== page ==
Puppies and Kittens Are Cute, But the Problem of Pet Overpopulation Isn’t
MARBLE FALLS — They are 10 little tumbling balls of fur, full of energy and pulling on the shoelaces of anyone who climbs into their pen. The Labrador retriever mix puppies generate laughter and smiles from everyone playing with them or just watching.
“They are so sweet,” said Claire Edwards, founder of Living Love Animal Rescue in Marble Falls. “And look at them. They’re just so loving.”
The cuteness, though, covers up a problem plaguing the Highland Lakes and the rest of the country: Pet overpopulation due to people not spaying or neutering their dogs and cats.
Edwards believes it’s time to change that, starting with not just those who don’t get their pets fixed, but also with pet owners who do.
Living Love Animal Rescue wasn’t looking to take in the “Plus 10,” as the puppies are called. It more than doubles the shelter’s canine numbers, which carries over to increased food, supply, and veterinary care costs.
Brosh, knowing 14 was way beyond what Living Love could take in, offered to pick up two of the puppies and get the mother dog spayed.
Brosh and Living Love volunteer Kelley Whited went to the woman’s house and found the situation bleaker than they had expected as sores and fleas covered the pups.
Instead of 14, Brosh and Whited found 10 as one had gone missing, two had been adopted, and the woman’s son kept one.
Brosh and Whited only came for two.
“But they looked at each other,” Edwards said. “We could really only take two, but (Brosh and Whited) just couldn’t leave the others, so they rescued all 10.”
As cute as they are, by taking in the 10 puppies, Edwards said it puts a strain on Living Love’s resources. All puppies at Living Love receive a vet check and shots followed by spaying or neutering when they reach the proper age. On top of that, there’s the additional food expense.
“I’m sure we’ll be able to adopt them out when they’re ready,” Edwards said and then paused. “But it won’t end then. There will be more unwanted puppies and dogs. We have to do something.”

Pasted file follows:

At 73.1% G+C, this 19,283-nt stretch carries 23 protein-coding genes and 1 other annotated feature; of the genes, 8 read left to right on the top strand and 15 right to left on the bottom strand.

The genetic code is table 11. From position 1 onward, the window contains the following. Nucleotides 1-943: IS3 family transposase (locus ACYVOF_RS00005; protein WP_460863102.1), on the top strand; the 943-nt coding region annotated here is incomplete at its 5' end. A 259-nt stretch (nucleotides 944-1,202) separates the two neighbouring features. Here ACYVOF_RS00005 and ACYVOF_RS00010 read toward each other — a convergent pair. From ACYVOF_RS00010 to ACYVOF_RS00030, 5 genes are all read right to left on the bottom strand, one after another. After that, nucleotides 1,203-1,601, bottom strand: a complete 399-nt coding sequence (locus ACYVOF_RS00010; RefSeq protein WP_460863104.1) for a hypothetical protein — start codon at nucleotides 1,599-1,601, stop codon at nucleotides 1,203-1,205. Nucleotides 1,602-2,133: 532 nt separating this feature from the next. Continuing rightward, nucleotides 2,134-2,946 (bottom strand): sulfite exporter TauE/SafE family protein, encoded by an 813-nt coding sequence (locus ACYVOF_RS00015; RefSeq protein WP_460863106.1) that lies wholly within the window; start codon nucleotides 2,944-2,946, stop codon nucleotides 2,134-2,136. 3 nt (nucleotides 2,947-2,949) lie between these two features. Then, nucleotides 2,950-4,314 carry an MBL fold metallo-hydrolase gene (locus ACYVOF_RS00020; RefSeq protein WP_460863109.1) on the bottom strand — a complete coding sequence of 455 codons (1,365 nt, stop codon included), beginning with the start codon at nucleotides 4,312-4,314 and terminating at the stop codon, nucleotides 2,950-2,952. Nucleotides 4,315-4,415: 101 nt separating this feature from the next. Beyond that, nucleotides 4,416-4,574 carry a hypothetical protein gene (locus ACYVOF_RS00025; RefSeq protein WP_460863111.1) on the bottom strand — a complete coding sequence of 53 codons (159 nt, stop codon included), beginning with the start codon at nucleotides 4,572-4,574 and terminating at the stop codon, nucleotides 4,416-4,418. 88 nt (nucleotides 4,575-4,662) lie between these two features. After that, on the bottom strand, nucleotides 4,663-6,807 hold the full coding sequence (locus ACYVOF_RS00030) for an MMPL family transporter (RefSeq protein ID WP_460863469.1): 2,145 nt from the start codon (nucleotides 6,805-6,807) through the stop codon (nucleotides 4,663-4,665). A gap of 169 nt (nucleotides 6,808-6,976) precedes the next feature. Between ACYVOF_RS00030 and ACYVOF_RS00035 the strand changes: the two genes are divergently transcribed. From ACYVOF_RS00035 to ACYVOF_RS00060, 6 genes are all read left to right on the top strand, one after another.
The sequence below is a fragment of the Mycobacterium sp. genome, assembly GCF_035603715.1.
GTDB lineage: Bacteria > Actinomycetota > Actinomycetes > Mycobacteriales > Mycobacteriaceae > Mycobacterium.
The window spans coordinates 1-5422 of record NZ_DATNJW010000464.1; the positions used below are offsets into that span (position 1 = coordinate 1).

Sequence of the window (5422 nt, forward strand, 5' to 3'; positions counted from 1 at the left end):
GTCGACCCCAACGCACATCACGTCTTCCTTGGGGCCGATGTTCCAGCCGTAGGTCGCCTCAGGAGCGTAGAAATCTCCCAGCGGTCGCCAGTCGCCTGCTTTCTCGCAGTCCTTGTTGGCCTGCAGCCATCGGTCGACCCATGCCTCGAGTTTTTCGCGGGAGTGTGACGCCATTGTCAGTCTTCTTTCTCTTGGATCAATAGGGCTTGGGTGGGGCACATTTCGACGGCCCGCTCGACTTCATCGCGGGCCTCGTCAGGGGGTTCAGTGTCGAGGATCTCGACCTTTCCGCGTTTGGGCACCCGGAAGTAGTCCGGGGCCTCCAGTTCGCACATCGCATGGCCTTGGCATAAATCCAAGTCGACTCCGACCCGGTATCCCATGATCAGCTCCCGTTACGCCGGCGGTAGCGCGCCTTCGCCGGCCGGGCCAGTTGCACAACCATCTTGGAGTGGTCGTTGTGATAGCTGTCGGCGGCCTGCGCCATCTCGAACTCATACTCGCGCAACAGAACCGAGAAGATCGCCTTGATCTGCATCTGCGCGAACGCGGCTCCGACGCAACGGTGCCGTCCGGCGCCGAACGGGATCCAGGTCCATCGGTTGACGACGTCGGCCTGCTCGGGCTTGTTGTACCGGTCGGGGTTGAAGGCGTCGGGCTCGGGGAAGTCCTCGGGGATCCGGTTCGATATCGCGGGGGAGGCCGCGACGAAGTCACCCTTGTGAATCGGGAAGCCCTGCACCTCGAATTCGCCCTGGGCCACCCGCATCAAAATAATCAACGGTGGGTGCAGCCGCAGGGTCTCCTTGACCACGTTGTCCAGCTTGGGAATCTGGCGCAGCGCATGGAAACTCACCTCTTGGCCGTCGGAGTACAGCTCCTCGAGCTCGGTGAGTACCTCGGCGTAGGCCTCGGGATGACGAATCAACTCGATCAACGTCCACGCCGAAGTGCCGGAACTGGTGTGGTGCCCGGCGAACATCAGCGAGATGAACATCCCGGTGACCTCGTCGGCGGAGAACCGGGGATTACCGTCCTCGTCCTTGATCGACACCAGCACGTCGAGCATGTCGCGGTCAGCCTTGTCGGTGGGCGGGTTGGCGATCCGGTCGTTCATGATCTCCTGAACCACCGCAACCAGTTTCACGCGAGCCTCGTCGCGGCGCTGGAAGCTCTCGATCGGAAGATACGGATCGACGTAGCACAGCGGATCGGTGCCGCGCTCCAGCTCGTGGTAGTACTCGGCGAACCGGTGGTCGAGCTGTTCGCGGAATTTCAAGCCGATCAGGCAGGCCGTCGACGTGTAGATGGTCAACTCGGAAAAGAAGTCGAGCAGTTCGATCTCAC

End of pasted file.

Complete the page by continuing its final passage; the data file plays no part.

The “we” Edwards is referring to isn’t just Living Love and other pet rescues. She’s including everyone, even responsible pet owners.
“There’s a huge problem with homeless or unwanted pets in this area,” Edwards said. “People aren’t even aware of it. Even pet owners.
“It’s not enough anymore just to get your pet spayed or neutered,” she added. “We all have to do more.”
That more can be as simple as making donations to groups that promote spaying and neutering such as Marble Falls Pet PALS (petpalsmarblefalls.org), which provides low-cost spay/neuter services, or Living Love Animal Rescue, which works to find homes for dogs and cats.
Volunteering with such organizations is another way. People can help at the shelter as well as serve in outreach roles, taking the message of the importance of spaying and neutering into the community.
The Plus 10 are lucky. Many dogs and cats, Edwards pointed out, end up living on the street or in the wild.
“I’m just asking the community to help where they can,” Edwards said.
People can send donations for these puppies’ care to Living Love Animal Rescue, Plus 10 Puppies Fund, P.O. Box 1266, Marble Falls, TX 78654. Another way to support Living Love is by visiting the Living Love Animal Rescue Thrift Store, 905 Third St. in Marble Falls. The store is open 10 a.m.-4 p.m. Monday-Saturday.
Go to livingloveanimalrescue.org for more information.
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